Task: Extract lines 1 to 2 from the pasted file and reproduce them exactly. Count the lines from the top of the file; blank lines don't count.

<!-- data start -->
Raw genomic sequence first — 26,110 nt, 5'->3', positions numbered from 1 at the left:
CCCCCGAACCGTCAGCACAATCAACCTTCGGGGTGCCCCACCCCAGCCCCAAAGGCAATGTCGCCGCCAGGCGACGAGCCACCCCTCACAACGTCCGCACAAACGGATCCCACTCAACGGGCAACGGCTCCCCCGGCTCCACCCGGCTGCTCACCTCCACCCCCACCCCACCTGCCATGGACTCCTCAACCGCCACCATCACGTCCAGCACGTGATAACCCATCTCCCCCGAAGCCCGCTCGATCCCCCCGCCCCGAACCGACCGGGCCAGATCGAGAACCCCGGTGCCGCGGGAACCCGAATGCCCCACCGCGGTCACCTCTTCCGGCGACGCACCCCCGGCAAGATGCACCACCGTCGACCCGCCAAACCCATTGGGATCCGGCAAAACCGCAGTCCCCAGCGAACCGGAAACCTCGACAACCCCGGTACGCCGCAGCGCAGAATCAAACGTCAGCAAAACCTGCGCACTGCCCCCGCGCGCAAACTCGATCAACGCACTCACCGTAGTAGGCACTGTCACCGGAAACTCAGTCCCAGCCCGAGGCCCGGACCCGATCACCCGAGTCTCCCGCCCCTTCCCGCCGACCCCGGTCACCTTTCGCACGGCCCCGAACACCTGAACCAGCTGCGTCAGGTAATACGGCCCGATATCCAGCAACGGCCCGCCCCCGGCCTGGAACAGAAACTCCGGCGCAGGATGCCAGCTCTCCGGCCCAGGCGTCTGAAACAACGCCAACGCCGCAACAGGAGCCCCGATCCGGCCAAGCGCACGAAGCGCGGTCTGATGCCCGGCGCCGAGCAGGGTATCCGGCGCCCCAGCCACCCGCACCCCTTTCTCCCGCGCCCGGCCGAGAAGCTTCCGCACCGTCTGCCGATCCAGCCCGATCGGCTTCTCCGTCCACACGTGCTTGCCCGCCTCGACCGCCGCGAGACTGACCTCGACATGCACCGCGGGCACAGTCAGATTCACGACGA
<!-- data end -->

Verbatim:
Raw genomic sequence first — 26,110 nt, 5'->3', positions numbered from 1 at the left:
CCCCCGAACCGTCAGCACAATCAACCTTCGGGGTGCCCCACCCCAGCCCCAAAGGCAATGTCGCCGCCAGGCGACGAGCCACCCCTCACAACGTCCGCACAAACGGATCCCACTCAACGGGCAACGGCTCCCCCGGCTCCACCCGGCTGCTCACCTCCACCCCCACCCCACCTGCCATGGACTCCTCAACCGCCACCATCACGTCCAGCACGTGATAACCCATCTCCCCCGAAGCCCGCTCGATCCCCCCGCCCCGAACCGACCGGGCCAGATCGAGAACCCCGGTGCCGCGGGAACCCGAATGCCCCACCGCGGTCACCTCTTCCGGCGACGCACCCCCGGCAAGATGCACCACCGTCGACCCGCCAAACCCATTGGGATCCGGCAAAACCGCAGTCCCCAGCGAACCGGAAACCTCGACAACCCCGGTACGCCGCAGCGCAGAATCAAACGTCAGCAAAACCTGCGCACTGCCCCCGCGCGCAAACTCGATCAACGCACTCACCGTAGTAGGCACTGTCACCGGAAACTCAGTCCCAGCCCGAGGCCCGGACCCGATCACCCGAGTCTCCCGCCCCTTCCCGCCGACCCCGGTCACCTTTCGCACGGCCCCGAACACCTGAACCAGCTGCGTCAGGTAATACGGCCCGATATCCAGCAACGGCCCGCCCCCGGCCTGGAACAGAAACTCCGGCGCAGGATGCCAGCTCTCCGGCCCAGGCGTCTGAAACAACGCCAACGCCGCAACAGGAGCCCCGATCCGGCCAAGCGCACGAAGCGCGGTCTGATGCCCGGCGCCGAGCAGGGTATCCGGCGCCCCAGCCACCCGCACCCCTTTCTCCCGCGCCCGGCCGAGAAGCTTCCGCACCGTCTGCCGATCCAGCCCGATCGGCTTCTCCGTCCACACGTGCTTGCCCGCCTCGACCGCCGCGAGACTGACCTCGACATGCACCGCGGGCACAGTCAGATTCACGACGA